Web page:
Figure 1. Black lesions on the outside of stalks indicate anthracnose stalk rot.
Figure 2. Pink to salmon discoloration inside the stalk may indicate fusarium stalk rot.
Figure 3. White fungal growth at the node can occur with fusarium stalk rot.
September 25, 2009
Stalk Rots Already a Problem in Some Nebraska Fields
In the last two weeks, stalk rot diseases have become evident in some Nebraska fields. Producers noticed some corn "drying down too fast or too early," and on further investigation, found that most of the plants had anthracnose (Figure 1) and/or fusarium stalk rot (Figures 2-3).
Corn stalk rots occur to some extent every year, but when large areas are affected, it can complicate and hamper harvest and cut into yields. Survey your fields now to determine where you’re likely to have the most problems and then harvest those fields first. While fall storms have been limited so far, high winds and rains could quickly down a field of diseased corn.
On average, stalk rot diseases reduce yield by about 5% each year, although losses can be as high as 10%-20% and on rare occasions, 100%. Stalk rots reduce yield both directly and indirectly.
Figure 4. Lodging caused by stalk rot can complicate harvest and reduce yields.
Plants with prematurely rotted stalks produce lightweight, poorly filled ears because of the plant’s limited access to carbohydrates during grain fill. Infected stalks are converted from sturdy, solid rods to weakened, hollow tubes that are prone to lodging, particularly if decay occurs below the ear. The problem tends to increase in high yielding hybrids that produce large, heavy ears that cannibalize carbohydrates from the stalk during times of stress or predispose the weakened stalk to lodging. Indirect losses occur from harvest complications and ear loss.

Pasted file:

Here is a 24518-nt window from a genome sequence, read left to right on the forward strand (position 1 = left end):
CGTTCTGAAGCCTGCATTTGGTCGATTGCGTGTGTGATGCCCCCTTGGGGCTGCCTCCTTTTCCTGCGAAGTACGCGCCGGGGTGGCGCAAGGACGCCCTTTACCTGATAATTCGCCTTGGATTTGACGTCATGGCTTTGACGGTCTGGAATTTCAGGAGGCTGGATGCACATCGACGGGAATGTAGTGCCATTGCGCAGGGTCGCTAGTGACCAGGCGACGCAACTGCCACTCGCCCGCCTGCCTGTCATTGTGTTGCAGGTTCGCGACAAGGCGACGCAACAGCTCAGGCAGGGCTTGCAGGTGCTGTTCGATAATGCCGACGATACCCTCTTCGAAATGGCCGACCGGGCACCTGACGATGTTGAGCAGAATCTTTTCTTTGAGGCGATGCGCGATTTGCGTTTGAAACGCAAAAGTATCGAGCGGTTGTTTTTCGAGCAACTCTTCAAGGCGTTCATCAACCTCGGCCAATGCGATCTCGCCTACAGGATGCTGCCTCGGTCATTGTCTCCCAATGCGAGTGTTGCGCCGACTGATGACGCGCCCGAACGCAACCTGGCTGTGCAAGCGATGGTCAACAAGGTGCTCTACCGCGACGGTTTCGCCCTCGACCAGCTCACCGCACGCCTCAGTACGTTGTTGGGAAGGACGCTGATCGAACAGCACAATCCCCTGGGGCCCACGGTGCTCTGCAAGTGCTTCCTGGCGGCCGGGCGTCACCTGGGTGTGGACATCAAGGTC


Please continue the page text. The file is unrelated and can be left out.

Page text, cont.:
Stalk rot diseases are caused by common fungi and bacteria that opportunistically infect senescing, injured, or stressed plants. A vulnerable plant often may suffer from several different stalk rots at the same time. Stalk rots common to Nebraska include Anthracnose, Fusarium, Gibberella, Diplodia, Charcoal, and Bacterial. Each is favored by slightly different environmental conditions and will exhibit slightly different symptoms.
While individual symptoms vary with the stalk rot disease, a few are common to most:
- Plant wilting is often the first indication.
- Leaves become discolored, turning gray or brown.
- Inside the stalk, decay causes discoloration of the inner pith tissue, which pulls away from the stalk rind into a weakened hollow tube.
- Lower internodes turn tan or brown.
- The root decays and in severe cases, can kill the plant in as little as two days.
This summer’s conditions were favorable for the development of stalk rot in many areas of the state, necessitating a careful field assessment before starting harvest. The most common method to scout for stalk rots is to use the Push or Pinch Test.
Walk through a field and randomly select a minimum of 100 plants representing a large portion of the field. To test for stalk rot:
- Push the plant tops approximately 30º from vertical. If plants fail to snap back to vertical, the stalk has been compromised by stalk rot.
- Pinch or squeeze the plants at one of the lowest internodes above the brace roots (pinching the same internode on each plant). If the stalks crush easily by hand, their integrity has been reduced by stalk rot.
If more than 10% of plants exhibit stalk rot symptoms, harvest that field first to reduce the potential for plant lodging and yield loss.
Under severe stalk rot conditions, it may be more economical to harvest early at higher moisture and dry grain than to experience severe harvest losses.
For more information on the causal agents, symptoms, favorable conditions and management of each of the leading types of stalk rot found in Nebraska, see EC1898, Common Stalk Rot Diseases of Corn, released this week by UNL Extension.
No fungicides are labeled for the treatment of stalk rots; however, fungicides can be used to effectively treat other diseases which might weaken the plant and predispose it to stalk rot. Maintaining optimal soil fertility, particularly the balance between the macronutrients, nitrogen and potassium, can help limit plant stress and the potential for ears to drain carbohydrates and nutrients from the stalk.
Extension Plant Pathologist